Another Certainty Box, by the way, despite the artistry. People were certified in this, and – crucially – rewarded for their expertise. For their ability (here, same as Agile) for Getting Things Done.

When you impose new ways of doing business on old, you end up with a messy explosion, a culture collision. You end up with adherents who see the value in the new way fighting those who don’t see why proven methods must change. Aspiration and perhaps anticipated reward and recognition, colliding with recognized achievement and past reward.

Now return to that unchained elephant. Better yet, go back to the time in her life when she was truly unrestrained, when the chain hadn’t yet been fastened to her leg. What had her life been like then? Free, dangerous, or both?

The people trying to do new things, like elephants not yet chained, could well wreck the place. Schedules could go to hell. Timetables could be blown. Those in charge, likely having risen there through a reward structure based on what had worked before, find themselves challenged now to change, to adopt a new way, and subtly threatened if they don’t (7). They may bemoan and find (with good reason) that the new way looks uncontrolled, chaotic, that it will never work.

What good is a product, they will say, if it’s not delivered on time and within budget?

The journey to replace one delivery culture with another is a tortuous one.

An instinct for the folks steeped in the former culture is to double down. To find people – and there will be plenty – who are accustomed to the traditional way to work, and who can impose their wills upon those who are trying to do things the new way. These allies will impose the tried and true on those who were attempting to follow what senior leaders had signaled was the new way to go. The temptation to punish can be great. It will be masked in language of non-performance, of failure to deliver. Anticipated reward meets unexpected retribution.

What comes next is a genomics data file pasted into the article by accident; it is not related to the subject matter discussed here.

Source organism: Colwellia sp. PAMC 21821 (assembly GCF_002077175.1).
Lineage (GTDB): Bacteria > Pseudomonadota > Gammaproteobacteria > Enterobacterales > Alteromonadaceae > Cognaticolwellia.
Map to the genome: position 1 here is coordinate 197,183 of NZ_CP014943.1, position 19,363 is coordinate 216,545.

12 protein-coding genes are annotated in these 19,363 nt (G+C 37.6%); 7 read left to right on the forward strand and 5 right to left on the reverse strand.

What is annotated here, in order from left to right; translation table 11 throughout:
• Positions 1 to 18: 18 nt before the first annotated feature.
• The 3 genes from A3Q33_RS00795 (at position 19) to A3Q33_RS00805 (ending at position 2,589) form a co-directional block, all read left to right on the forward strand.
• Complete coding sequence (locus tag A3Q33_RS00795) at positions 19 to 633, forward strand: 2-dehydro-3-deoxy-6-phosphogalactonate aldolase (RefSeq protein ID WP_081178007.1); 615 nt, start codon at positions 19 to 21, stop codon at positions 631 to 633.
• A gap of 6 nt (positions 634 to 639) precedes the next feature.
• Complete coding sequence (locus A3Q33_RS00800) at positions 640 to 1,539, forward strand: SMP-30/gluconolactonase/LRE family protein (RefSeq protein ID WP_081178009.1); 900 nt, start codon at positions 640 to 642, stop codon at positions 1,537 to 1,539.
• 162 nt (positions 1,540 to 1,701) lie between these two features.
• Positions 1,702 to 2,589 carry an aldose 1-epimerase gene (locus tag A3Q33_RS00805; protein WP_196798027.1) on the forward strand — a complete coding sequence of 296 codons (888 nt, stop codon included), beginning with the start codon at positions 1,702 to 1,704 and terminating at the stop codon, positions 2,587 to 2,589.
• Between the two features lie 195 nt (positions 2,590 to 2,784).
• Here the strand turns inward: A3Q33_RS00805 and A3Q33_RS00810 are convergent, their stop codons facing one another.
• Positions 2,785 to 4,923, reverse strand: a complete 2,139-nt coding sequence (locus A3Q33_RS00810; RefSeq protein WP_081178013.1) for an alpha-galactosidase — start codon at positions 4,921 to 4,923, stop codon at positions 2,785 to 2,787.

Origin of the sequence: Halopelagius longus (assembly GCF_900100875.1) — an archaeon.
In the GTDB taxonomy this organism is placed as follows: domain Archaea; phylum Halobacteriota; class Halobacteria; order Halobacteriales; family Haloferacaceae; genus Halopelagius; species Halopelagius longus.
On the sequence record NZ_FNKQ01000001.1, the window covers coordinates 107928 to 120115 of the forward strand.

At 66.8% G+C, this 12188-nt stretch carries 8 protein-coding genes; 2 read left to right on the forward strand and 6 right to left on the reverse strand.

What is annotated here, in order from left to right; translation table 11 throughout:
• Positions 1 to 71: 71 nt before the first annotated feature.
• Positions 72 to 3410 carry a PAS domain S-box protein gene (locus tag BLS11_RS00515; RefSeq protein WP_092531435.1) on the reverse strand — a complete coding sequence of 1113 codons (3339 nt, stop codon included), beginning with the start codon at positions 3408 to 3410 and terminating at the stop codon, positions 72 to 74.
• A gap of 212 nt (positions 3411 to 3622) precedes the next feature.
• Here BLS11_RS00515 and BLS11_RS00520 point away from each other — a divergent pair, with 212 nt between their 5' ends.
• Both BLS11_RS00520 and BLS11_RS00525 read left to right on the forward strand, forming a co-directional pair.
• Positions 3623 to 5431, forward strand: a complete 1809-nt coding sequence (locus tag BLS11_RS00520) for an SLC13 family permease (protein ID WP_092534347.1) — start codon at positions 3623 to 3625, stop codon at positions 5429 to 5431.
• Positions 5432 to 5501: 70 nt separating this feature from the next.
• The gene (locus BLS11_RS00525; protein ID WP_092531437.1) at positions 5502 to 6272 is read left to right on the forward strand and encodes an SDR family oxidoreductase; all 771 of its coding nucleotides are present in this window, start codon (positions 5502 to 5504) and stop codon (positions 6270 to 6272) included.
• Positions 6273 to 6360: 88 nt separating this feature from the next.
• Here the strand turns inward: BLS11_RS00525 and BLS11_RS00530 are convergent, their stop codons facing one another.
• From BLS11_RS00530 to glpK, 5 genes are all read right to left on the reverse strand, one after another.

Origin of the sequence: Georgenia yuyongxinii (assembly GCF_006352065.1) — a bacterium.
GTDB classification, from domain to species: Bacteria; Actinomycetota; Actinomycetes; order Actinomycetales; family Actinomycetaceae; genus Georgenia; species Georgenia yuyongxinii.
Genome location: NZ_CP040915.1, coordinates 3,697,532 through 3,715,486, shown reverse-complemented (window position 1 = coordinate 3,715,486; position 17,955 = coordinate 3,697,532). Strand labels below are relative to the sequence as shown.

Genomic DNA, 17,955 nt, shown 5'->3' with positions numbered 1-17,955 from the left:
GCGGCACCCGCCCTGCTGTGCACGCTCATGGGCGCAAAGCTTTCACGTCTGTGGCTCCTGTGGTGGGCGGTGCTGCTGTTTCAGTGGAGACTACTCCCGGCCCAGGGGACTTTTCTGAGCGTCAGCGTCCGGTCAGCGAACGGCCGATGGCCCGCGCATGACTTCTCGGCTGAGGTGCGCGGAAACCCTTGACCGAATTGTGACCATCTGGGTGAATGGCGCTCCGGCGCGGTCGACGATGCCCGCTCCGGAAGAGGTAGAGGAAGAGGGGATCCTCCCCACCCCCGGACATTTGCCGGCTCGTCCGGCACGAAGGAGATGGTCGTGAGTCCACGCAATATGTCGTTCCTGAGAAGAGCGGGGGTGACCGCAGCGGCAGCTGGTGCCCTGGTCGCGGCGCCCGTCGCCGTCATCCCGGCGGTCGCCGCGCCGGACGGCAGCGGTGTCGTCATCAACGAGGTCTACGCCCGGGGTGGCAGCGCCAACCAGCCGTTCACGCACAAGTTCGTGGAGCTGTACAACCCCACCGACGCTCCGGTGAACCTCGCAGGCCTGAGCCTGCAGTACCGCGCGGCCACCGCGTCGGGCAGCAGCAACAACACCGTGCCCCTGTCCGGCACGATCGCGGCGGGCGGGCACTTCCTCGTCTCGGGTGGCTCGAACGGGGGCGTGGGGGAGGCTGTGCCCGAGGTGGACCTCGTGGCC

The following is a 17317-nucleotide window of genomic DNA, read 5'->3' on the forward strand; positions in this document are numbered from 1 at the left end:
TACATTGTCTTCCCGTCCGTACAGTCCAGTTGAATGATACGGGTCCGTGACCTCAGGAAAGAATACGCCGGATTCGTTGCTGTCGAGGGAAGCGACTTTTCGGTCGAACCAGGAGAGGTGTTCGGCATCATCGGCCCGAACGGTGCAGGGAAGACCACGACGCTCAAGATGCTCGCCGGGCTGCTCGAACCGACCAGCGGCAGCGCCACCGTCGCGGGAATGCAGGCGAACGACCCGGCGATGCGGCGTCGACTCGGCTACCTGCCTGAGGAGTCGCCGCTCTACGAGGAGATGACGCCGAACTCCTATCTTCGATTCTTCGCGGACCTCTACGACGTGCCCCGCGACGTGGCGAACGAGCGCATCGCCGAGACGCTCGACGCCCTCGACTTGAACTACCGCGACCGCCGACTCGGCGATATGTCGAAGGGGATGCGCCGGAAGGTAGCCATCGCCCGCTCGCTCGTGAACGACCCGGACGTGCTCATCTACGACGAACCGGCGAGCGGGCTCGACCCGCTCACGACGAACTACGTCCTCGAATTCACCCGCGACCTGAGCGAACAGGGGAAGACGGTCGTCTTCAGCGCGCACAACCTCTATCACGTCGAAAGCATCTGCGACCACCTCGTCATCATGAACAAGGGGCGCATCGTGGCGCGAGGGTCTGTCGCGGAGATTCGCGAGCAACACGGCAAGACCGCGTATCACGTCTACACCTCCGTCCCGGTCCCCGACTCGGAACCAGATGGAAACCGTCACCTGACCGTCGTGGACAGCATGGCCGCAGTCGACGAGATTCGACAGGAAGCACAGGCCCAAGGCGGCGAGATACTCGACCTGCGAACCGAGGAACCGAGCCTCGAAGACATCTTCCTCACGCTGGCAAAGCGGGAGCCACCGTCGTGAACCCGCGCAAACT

When we insist upon things being done a certain way, for whatever reason (good or politically convenient), we risk placing a chain on the back leg of the elephant. When we curtail or even punish creativity because we find it strange and inconvenient, we turn the lock in the chain’s key. Leave that chain there long enough, or punish the elephant for stepping over the log, and the elephant learns not to step over the log. Ever again.

Too many careers have taken wing on the fresh air currents of a new way of doing business, only to get hit with old-school turbulence. Careers have been torpedoed for embracing change too soon to suit those in middle management – never mind what senior leaders are saying. (8) Once those careers are damaged, the people whose wings have been painfully shorn think twice or thrice before embracing change again.